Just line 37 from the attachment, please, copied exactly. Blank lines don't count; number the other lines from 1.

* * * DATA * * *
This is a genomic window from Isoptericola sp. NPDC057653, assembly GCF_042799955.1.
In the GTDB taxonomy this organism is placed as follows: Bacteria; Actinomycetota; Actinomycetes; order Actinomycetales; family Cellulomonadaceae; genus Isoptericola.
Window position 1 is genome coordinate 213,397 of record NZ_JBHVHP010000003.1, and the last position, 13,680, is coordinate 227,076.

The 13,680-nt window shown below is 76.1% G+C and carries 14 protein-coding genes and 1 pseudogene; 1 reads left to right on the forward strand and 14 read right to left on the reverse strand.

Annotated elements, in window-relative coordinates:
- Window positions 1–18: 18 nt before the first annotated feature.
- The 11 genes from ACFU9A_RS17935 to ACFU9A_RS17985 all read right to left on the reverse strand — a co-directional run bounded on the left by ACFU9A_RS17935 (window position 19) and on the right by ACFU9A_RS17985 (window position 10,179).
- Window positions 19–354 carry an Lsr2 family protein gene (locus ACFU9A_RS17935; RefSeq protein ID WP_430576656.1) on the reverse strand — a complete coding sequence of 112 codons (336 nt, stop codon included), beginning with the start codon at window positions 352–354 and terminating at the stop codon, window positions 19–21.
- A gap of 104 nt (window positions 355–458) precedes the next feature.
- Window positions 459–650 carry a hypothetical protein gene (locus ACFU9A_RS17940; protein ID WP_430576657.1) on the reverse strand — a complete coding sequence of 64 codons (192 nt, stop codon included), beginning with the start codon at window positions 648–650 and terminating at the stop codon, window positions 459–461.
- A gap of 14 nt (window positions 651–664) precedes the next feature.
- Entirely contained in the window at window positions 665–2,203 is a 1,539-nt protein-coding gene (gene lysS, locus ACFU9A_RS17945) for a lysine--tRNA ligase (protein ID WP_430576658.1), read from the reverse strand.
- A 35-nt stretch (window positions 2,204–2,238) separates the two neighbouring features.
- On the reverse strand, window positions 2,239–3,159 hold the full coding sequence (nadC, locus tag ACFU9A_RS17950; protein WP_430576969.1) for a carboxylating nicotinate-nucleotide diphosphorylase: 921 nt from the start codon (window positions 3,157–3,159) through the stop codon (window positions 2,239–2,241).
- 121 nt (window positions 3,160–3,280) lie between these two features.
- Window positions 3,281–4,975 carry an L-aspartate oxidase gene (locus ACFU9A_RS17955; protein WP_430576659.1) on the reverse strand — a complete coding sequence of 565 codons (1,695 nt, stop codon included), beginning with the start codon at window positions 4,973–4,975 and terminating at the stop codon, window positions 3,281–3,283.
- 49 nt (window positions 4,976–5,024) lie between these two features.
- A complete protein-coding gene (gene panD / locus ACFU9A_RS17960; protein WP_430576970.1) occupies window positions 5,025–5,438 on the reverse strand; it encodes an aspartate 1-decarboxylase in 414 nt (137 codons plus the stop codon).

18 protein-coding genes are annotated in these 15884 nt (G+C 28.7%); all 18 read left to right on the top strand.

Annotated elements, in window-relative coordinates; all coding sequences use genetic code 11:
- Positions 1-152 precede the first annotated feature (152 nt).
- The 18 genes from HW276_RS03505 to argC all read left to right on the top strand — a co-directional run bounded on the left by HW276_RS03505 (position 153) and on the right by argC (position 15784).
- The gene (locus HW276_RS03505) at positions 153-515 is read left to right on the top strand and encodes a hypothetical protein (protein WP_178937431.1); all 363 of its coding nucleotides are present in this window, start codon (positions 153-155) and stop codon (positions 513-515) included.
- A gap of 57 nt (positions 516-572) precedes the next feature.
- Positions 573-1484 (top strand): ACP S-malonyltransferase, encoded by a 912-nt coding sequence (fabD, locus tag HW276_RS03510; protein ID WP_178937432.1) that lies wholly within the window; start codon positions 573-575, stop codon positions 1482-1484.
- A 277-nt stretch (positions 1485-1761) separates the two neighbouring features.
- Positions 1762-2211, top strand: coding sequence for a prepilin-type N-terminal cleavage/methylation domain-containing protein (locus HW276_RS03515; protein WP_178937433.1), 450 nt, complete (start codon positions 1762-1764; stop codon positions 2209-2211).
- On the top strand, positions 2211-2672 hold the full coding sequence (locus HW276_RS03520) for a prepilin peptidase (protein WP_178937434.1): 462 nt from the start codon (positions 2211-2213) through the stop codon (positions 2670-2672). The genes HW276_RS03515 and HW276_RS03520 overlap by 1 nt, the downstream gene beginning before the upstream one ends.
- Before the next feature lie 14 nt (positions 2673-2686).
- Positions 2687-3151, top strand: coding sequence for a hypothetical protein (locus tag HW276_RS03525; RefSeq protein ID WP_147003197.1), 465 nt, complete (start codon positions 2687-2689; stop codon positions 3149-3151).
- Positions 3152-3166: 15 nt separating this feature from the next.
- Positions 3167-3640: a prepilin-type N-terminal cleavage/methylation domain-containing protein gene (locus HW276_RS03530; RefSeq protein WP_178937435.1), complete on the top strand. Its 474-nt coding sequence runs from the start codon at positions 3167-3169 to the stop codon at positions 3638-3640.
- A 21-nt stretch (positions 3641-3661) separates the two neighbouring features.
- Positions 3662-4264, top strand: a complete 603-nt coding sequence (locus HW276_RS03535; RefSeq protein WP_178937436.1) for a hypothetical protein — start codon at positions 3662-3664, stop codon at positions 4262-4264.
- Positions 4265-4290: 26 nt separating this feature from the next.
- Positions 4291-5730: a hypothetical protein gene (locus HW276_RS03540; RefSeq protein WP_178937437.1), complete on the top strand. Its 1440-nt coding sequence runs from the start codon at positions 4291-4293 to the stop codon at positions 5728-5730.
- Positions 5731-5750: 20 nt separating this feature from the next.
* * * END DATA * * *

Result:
- Positions 5731-5750: 20 nt separating this feature from the next.